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Home BUSINESSNo reduction in corporate tax recommended
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Fri, 10 Feb, 2017 12:02:12 AM
FTimes-FNN Report, Feb 9

An expert group appointed by the government did not find any reason to reduce the corporate tax at this moment terming the country´s business taxation system competitive internationally.

The expert group on business taxation set up by the Ministry of Finance submitted its report, which, however, propose changes to the taxation of dividends and earned income, with the intention of increasing the efficacy of taxation, said an official press release.

The expert group’s proposals are aimed at promoting neutral taxation that will not influence taxpayers’ choices. 

This will be an effective way of enhancing productivity and economic growth.

In Finland, limited liability companies and other corporate entities pay 20 per cent corporate income tax on their taxable income. This is less, on average, than in the other Nordic and EU countries.

The expert group considered the corporate income tax rate to be competitive and sees no immediate need to reduce it. 

Finland should nevertheless ensure that the corporate income tax rate remains at an internationally competitive level in future years, too.

The expert group regards the current company taxation model to be justified. The experts do not, for instance, put forward the ACE and CBIT models that have been a focus of international debate and which aim to remove differences in the tax treatment of equity and debt finance. Neither were there found to be justifications for adopting the Estonian model of business taxation.

It also concluded that there is no reason to amend the provisions concerning calculation of the taxable income of businesses.  The experts do not propose the introduction of a tax incentive for research and development or the use of a profit equalisation reserve or investment reserve.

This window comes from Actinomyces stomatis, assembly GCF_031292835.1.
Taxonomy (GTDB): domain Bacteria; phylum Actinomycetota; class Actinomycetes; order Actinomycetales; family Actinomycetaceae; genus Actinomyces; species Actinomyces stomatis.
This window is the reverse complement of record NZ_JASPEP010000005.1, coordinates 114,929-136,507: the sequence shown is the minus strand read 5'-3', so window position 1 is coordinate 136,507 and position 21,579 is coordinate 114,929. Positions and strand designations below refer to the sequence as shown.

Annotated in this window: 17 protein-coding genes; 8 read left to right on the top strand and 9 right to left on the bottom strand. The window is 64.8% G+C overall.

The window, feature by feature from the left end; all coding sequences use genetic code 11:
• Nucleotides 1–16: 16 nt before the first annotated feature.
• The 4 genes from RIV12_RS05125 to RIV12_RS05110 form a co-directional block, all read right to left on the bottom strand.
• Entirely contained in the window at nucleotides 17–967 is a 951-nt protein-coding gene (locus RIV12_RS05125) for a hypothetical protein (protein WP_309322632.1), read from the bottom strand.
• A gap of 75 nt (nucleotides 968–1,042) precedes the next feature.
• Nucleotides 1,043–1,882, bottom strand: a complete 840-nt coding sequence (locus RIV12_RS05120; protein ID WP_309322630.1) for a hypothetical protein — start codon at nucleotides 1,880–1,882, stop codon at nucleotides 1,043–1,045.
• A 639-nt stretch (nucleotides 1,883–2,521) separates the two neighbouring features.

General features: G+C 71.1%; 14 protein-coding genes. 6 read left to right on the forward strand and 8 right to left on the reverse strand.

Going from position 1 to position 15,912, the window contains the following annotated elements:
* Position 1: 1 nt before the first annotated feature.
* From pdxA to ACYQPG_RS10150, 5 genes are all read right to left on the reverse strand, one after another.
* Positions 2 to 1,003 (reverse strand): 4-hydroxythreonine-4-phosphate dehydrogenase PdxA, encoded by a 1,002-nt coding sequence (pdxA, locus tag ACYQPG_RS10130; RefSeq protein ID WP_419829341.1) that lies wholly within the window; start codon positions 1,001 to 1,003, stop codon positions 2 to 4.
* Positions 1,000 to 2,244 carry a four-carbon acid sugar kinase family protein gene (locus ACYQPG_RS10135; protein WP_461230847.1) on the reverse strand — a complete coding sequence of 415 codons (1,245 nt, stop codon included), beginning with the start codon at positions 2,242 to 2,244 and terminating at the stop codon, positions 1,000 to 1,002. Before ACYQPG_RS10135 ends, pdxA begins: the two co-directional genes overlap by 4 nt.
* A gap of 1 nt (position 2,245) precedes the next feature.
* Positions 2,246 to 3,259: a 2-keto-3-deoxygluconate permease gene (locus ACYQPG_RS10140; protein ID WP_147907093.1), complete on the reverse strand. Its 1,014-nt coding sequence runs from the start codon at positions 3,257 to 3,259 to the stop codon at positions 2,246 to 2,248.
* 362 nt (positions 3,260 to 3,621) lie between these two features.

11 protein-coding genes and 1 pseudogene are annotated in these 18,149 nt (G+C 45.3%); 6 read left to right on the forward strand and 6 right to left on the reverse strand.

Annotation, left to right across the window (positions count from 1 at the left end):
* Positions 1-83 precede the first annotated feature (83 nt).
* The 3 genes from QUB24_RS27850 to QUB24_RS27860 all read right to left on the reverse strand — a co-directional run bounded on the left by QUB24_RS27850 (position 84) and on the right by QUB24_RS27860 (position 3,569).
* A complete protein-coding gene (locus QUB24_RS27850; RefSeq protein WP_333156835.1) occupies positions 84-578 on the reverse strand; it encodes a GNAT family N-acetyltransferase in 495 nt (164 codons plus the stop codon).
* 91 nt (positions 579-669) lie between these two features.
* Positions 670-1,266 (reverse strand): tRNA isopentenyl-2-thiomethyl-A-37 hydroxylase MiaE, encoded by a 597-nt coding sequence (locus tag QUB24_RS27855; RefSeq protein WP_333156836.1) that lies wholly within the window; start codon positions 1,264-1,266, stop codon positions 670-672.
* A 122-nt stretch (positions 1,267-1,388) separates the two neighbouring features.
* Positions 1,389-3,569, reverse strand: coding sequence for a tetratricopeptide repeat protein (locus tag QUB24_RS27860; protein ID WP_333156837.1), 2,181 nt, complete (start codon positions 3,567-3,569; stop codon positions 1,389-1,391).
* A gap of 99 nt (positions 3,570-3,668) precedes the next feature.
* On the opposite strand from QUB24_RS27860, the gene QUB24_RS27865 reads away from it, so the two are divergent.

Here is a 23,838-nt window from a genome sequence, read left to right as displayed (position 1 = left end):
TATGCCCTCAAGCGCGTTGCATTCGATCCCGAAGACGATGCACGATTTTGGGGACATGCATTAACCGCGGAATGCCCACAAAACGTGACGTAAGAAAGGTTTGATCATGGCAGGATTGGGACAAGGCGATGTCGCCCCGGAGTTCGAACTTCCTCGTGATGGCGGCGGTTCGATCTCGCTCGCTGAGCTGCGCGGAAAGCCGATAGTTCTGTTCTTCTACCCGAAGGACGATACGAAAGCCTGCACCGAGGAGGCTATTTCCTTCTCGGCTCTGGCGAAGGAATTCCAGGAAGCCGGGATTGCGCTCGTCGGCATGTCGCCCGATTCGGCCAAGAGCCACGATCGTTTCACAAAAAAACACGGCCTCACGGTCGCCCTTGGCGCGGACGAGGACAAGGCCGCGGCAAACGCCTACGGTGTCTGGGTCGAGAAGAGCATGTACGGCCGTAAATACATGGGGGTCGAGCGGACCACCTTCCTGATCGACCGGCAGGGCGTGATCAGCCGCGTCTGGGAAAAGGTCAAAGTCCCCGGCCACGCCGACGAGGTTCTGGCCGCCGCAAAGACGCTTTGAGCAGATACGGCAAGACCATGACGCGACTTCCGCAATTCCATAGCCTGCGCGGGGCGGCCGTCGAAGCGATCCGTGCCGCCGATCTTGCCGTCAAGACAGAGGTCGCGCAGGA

The expert group considers it extremely important that taxation is predictable and stable, and that changes should be introduced only if strong grounds exist for doing so. 

Finland’s current business taxation system is competitive and is not the reason for the subdued growth and low investment seen in recent times, said the group.

The expert group concluded that the taxation of dividends should be reformed, as the demand for a return on investment varies among businesses as a result of the way in which dividends are taxed. This adversely affects the channelling of investment into the most productive assets in the economy.

The system for taxing dividends also has a substantial impact on dividend distribution, creates tension in relation to the taxation of earned income and differentiates too greatly between listed and unlisted companies.

The expert group examined the taxation of earned income from the perspective of skills enhancement and productivity. It proposes changes in the marginal tax on earned income, i.e. in the tax applying to extra income:

The marginal tax rate for earned income would be lowered for those with annual earnings of EUR 82,000–128,000 and in the long run, efforts would be made to reduce marginal tax rates so that they do not exceed 50 per cent at any income level.

This would encourage employees to build up their skills and expertise and thus improve their productivity. This would, in turn, boost economic growth in the longer run, concluded the expert group.

The changes proposed in the taxation of dividends and earned income would narrow the difference between the taxation of capital income and earned income. Even though the proposals would not narrow the difference completely, this would nevertheless reduce the incentive to operate as a limited liability company as opposed to operating as an employee.

The expert group also proposes that the current training deduction be abolished and a separate provision added to the Income Tax Act concerning tax exemption for employer-provided training in employee taxation.

Examining the impact of the expert group’s proposals on general government finances, the changes in the taxation of dividends and earned income would largely balance each other out. The proposals would increase annual tax revenues to the public sector by EUR 44 million, excluding any effects related to taxpayer behaviour.

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